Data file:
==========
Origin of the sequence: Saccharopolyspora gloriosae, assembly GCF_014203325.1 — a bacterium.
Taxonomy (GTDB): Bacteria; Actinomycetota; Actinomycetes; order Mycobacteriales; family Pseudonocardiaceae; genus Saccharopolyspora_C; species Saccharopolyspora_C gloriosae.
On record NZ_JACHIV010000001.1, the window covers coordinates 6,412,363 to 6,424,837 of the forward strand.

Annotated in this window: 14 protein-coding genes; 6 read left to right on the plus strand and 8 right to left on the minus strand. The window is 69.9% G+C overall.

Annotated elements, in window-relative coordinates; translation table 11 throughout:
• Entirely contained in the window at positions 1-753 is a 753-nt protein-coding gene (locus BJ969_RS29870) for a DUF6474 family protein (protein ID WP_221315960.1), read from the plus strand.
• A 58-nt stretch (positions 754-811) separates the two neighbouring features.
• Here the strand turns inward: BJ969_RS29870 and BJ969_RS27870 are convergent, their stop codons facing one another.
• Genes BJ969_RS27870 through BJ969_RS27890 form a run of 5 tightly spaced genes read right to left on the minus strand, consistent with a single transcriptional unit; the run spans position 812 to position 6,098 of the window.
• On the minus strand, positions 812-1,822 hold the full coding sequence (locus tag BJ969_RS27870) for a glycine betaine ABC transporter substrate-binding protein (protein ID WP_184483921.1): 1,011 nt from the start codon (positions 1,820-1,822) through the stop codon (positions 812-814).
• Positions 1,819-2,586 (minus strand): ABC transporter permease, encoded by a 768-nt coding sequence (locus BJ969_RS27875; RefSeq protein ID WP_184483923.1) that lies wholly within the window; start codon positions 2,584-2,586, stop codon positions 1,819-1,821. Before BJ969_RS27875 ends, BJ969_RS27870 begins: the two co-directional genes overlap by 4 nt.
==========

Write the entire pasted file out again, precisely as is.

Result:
Origin of the sequence: Saccharopolyspora gloriosae, assembly GCF_014203325.1 — a bacterium.
Taxonomy (GTDB): Bacteria; Actinomycetota; Actinomycetes; order Mycobacteriales; family Pseudonocardiaceae; genus Saccharopolyspora_C; species Saccharopolyspora_C gloriosae.
On record NZ_JACHIV010000001.1, the window covers coordinates 6,412,363 to 6,424,837 of the forward strand.

Annotated in this window: 14 protein-coding genes; 6 read left to right on the plus strand and 8 right to left on the minus strand. The window is 69.9% G+C overall.

Annotated elements, in window-relative coordinates; translation table 11 throughout:
• Entirely contained in the window at positions 1-753 is a 753-nt protein-coding gene (locus BJ969_RS29870) for a DUF6474 family protein (protein ID WP_221315960.1), read from the plus strand.
• A 58-nt stretch (positions 754-811) separates the two neighbouring features.
• Here the strand turns inward: BJ969_RS29870 and BJ969_RS27870 are convergent, their stop codons facing one another.
• Genes BJ969_RS27870 through BJ969_RS27890 form a run of 5 tightly spaced genes read right to left on the minus strand, consistent with a single transcriptional unit; the run spans position 812 to position 6,098 of the window.
• On the minus strand, positions 812-1,822 hold the full coding sequence (locus tag BJ969_RS27870) for a glycine betaine ABC transporter substrate-binding protein (protein ID WP_184483921.1): 1,011 nt from the start codon (positions 1,820-1,822) through the stop codon (positions 812-814).
• Positions 1,819-2,586 (minus strand): ABC transporter permease, encoded by a 768-nt coding sequence (locus BJ969_RS27875; RefSeq protein ID WP_184483923.1) that lies wholly within the window; start codon positions 2,584-2,586, stop codon positions 1,819-1,821. Before BJ969_RS27875 ends, BJ969_RS27870 begins: the two co-directional genes overlap by 4 nt.